If you have a bad attitude, it will eventually affect the quality of your work, your relationships, etc. If you love your job, the work shows it. If you choose to honor your spouse inside and outside the home, your relationship will flourish.

Practice having a better outlook and attitude.

  • Be generous with your time.
  • Be generous with your money.
  • Do more than expected.
  • Do quality work at work no matter what.
  • Do the right thing according to the Word of God.
  • Don’t let the world crush you.
  • Prioritize what God would have you do that day.

Then Jesus told his disciples, “If anyone would come after me, let him deny himself and take up his cross and follow me. – Matthew 16:24

📷 Scholtz Lake

Rebuild Better

The kids sat around me in a pool of tumbled wooden blocks. They watched with gleeful smiles as I began to build a tower. How high could I get this tower? As I gingerly set the last block on top, the kids would laugh loudly as the tower tumbled down.

Life is like this. We’re balancing blocks of time on each other until the weight is too much and it comes crashing to the floor. We’re not building for a purpose but rapidly stacking one thing on top of another and our motivations for doing this are a little fuzzy.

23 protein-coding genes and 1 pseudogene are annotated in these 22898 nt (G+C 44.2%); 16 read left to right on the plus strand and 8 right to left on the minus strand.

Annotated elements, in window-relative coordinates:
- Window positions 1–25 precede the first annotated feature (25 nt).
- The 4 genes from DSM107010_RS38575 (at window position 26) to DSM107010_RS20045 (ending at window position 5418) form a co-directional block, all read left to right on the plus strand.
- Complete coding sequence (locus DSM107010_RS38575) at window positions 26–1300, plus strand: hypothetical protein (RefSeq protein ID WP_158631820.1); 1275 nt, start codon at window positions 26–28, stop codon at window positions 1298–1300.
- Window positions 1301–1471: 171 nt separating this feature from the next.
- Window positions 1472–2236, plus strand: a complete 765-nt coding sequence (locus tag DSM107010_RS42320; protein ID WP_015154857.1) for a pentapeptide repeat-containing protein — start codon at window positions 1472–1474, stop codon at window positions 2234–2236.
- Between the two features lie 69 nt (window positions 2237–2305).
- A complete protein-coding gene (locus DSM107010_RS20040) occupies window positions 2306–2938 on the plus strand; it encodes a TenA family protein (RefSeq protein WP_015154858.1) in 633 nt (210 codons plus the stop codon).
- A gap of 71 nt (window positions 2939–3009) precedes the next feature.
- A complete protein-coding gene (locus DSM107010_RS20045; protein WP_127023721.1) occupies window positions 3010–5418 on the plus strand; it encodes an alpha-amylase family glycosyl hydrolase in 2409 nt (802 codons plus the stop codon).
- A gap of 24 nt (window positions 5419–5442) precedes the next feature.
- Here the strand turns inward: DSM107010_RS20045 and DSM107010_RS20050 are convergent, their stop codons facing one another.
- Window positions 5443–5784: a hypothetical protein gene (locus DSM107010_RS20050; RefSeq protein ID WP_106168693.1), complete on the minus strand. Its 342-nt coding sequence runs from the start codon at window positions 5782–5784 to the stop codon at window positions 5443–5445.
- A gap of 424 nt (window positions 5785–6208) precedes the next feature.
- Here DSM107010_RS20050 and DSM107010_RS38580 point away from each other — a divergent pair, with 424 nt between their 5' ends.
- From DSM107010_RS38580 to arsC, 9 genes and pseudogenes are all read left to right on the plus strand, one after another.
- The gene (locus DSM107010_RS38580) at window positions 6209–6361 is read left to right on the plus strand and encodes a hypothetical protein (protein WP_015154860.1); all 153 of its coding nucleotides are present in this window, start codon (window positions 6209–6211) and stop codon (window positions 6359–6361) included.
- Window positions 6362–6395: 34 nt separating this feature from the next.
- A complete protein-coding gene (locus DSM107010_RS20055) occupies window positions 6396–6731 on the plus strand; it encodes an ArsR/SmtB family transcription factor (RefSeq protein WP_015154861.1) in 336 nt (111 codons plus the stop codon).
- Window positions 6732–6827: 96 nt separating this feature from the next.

Instead, stack your time for a purpose.

  • What are you building?
  • Why are you doing what you are doing?
  • How can you do it better?

When the blocks tumble around you, learn from it and rebuild. Rebuild better.

Youtube: Gen Z Report

Hey, church, missionaries, and church communicators!

Youtube has released their 2022 Gen Z report. Why is this important?

Because we want content for them, too! In any social media platform, engagement is important. Let’s build community together and inspire people to pray, serve, give, and go with our posts.

Gen Z is 18-24 year olds. If you are a mission org, this is a good age to begin to see how God wants them to serve others. Can you use the ideas (or come up with your own) to help move them to pray, serve, give, or go on Youtube?

This interpretation of the report comes from both a mission org and church communicator perspective.

  • “65% of Gen Z agree that content that’s personally relevant to them is more important than the content that lots of other people talk about.” Can we create content in our contexts that are relevant to the questions being asked or searched for by Gen Z? For a church, this is a great jumping off point. You can engage them in the questions that are important to them.
  • Youtube communities are groups that actively participate in a shared identity or interest online.